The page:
Have an idea but not sure how to get it off the ground?
Consider a business incubator. Or a seed-stage accelerator. Or a startup program. Whatever you want to call it.
Here’s the gist. Each of these 6 programs is specifically designed to help early-stage startups get their idea up and running…the right way. From help with paperwork and business plans to access to VCs (venture capitalists) and entrepreneurial professionals, these programs are an amazing avenue for startups that haven’t gained traction, that are looking for a way to take things to the next level.
I first learned of these programs back in 2005, when I read that an old hiking buddy of mine, Sam Altman–founder of Loopt–had dropped out of Stanford and hooked up with Y-Combinator for additional support. Read about Y-Combinator and 5 other programs below.
Location: Mountain Park (Silicon Valley), California
Certainly the most well known seed-stage accelerator company, Y-Combinator–founded in 2005–offers two 3-month programs each year to its applicants. In exchange for acception into the program, Y-Combinator takes on average about 6% of the company’s equity; $17,000 for startups with 2 founders and $20,000 for those with 3 or more.
As of early 2010, Y-Combinator has funded 172 startups, including Loopt, reddit and Justin.tv. Check out this interview (courtesy of mixergy.com) with front man Paul Graham to learn more.
Business Tips via Mixergy, home of the ambitious upstart!
Location: London, England
Seedcamp was created to “jumpstart the entrepreneurial community in Europe by connecting next generation developers and entrepreneurs with over 400 mentors from a top-tier network of company builders; including seed investors, serial entrepreneurs, product experts, HR and PR specialists, marketers, lawyers, recruiters, journalists and venture capitalists.”
Their flagship event, Seedcamp Week, takes place each September. At the end of the event, 5 teams are selected to receive an investment, typically €30-50k. These winning companies are invited to stay in London for a further 3-month period to develop their idea with Seedcamp’s support.
Location: Boulder, Colorado; Boston, Massachusetts & Seattle, Washington
Founded in 2006, TechStars provides seed funding for teams forming web/software companies. Similar to Y-Combinator, companies receive up to $18,000 and a flat 6% equity stake. Here are a few companies that went through the TechStars program: Travelfli, oneforty, DailyBurn.
Location: Greenville, South Carolina
From the NextStart website:
Do you have a creative and unique idea for a new product, new venture, new business model? Do you dream about getting to know people who want to help you, provide a little bit of money, and teach you what to do next? If so, we invite you to apply to the NextStart program. If you are one of the start-up teams selected, we will provide you with a small $5,000 initial investment per entrepreneur (maximum $10,000 per start-up), office space for the summer, access to workshops and programs, and a network of experienced mentors who will help you refine your ideas and launch your business. At the end of the summer, you will have an opportunity to present your business plan to potential investors.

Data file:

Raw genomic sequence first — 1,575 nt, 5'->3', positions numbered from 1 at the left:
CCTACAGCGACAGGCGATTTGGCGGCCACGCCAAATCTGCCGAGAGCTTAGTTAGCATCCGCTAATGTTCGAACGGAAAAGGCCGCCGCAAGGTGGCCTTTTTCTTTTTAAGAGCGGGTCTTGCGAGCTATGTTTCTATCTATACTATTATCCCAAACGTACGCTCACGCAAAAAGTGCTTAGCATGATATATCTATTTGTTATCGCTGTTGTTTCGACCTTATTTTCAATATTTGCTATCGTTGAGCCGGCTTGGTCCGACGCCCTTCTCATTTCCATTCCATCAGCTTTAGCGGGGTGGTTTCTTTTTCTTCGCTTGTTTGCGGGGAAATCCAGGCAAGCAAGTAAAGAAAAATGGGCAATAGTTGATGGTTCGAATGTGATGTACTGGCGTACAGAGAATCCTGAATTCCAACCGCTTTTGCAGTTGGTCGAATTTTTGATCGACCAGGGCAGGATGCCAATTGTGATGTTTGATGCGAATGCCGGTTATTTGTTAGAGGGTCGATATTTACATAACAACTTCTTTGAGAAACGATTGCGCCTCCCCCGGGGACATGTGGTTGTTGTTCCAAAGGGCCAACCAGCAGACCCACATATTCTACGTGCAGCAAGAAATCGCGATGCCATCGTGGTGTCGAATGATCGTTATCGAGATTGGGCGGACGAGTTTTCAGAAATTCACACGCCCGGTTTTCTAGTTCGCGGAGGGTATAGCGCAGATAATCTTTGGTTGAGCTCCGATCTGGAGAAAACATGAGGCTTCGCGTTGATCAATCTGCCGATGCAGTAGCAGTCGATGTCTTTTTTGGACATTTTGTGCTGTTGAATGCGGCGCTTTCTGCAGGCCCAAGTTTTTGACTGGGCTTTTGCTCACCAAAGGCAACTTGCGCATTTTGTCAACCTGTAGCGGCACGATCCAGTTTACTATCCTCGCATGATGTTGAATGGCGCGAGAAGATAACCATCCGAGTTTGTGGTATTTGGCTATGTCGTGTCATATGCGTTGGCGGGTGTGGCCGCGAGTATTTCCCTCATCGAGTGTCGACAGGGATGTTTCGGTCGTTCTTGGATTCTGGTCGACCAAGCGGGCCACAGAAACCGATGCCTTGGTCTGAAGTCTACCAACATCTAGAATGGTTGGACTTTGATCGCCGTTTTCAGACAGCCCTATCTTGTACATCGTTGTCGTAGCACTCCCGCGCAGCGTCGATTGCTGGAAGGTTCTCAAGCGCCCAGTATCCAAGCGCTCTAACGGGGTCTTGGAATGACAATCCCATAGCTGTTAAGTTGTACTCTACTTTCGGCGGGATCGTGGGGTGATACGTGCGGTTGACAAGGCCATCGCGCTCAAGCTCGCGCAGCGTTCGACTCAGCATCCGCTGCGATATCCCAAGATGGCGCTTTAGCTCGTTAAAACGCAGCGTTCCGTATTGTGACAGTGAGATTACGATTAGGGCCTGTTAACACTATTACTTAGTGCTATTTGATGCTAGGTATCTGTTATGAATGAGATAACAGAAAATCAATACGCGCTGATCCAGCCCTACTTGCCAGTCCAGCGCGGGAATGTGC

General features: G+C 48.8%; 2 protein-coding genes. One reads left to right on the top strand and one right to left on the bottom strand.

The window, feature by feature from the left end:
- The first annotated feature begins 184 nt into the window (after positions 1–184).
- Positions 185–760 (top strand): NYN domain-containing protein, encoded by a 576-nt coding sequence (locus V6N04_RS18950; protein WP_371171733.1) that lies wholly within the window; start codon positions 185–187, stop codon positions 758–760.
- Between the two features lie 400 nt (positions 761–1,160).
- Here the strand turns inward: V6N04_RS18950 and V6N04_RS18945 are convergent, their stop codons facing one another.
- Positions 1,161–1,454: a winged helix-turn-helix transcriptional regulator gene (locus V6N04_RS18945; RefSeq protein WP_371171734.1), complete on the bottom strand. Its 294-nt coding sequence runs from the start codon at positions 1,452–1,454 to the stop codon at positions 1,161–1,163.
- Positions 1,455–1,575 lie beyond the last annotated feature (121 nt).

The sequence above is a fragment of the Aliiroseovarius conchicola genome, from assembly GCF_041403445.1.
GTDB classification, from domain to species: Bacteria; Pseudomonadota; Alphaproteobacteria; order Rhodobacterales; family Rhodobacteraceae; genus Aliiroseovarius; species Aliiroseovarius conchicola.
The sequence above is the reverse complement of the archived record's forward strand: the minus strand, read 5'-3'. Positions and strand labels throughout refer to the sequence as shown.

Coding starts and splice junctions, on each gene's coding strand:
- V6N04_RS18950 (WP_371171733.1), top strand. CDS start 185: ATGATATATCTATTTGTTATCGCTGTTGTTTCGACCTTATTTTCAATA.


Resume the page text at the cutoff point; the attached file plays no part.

I haven’t heard much about this particular program, but if you’re in or around South Carolina, it appears worth checking out!
Location: Vancouver, British Columbia
Taking founders from “concept to company,” Bootup Labs offers an 8-month program with intakes of 6 startups in January and May. Based in Vancouver, Bootup Labs targets consumer internet, mobile, gaming and enterprise internet businesses. Like other incubators, Bootup Labs offers a $100,000 convertible line of credit for 5-15% in equity.
The Difference Engine
Location: Middlesbrough & Sunderland, England
What looks to be a spanking new digital acceleration program (and claims to be the first major one in Europe), The Difference Engine is a 16-week program that “combines investment capital of £20,000 (for 8% of the business) with mentoring, support and office accommodation with various other services provided by our partners.”
Their very first program starts this month (February 2010)! I’ll definitely be keeping an eye out.
4 thoughts on “Backdoor Entrepreneurship: Inside the Incubator”
Great list. I’ve heard of most on them here in the States. Nice to know that it’s being replicated abroad as well. Here’s another one local to Austin. Capital Factory – http://www.capitalfactory.com/. They do a really good job here and their founder Josh Bauer is very active in the community.
.-= Olgs´s last blog ..olgaLG: @20sTravel Right! Here’s the added bonus…Gerard Butler as the hollywood phantom. Don’t get tired of watchin that?!? http://ow.ly/18w0i =-.
These are awesome Alan. I’ve heard of Y before, but glazed over the idea of ever actually approaching one of these types of “incubators”.
You’ve had me take a second thought. The more I dig around on the web for advice on product idea feasibility testing and a recent task of putting together resources for pitching what my start up (can I even call it that?) does….the more I realize I need mentors, I need advice, and I need to put myself in big scary situations to make this thing real…or have that much more experience. Thanks dude.
.-= Robert´s last blog ..Helping Alan – Mac Tools and Tech for Freelancers =-.
I liked this a lot 🙂 Thanks for the awesome info and I like that both of our blogs are on getting out of the 9 to 5 race 🙂
This is great information. I have a dozen ideas for products but one is really suited to launch a business. I’m into inventing simple solutions to common problems.
I’ve heard of incubators but never really understood how they operated.
Thanks for the great information.
.-= Stephen Bozzone | Invention Addict´s last blog ..Keep your cables on the table – Cordies =-.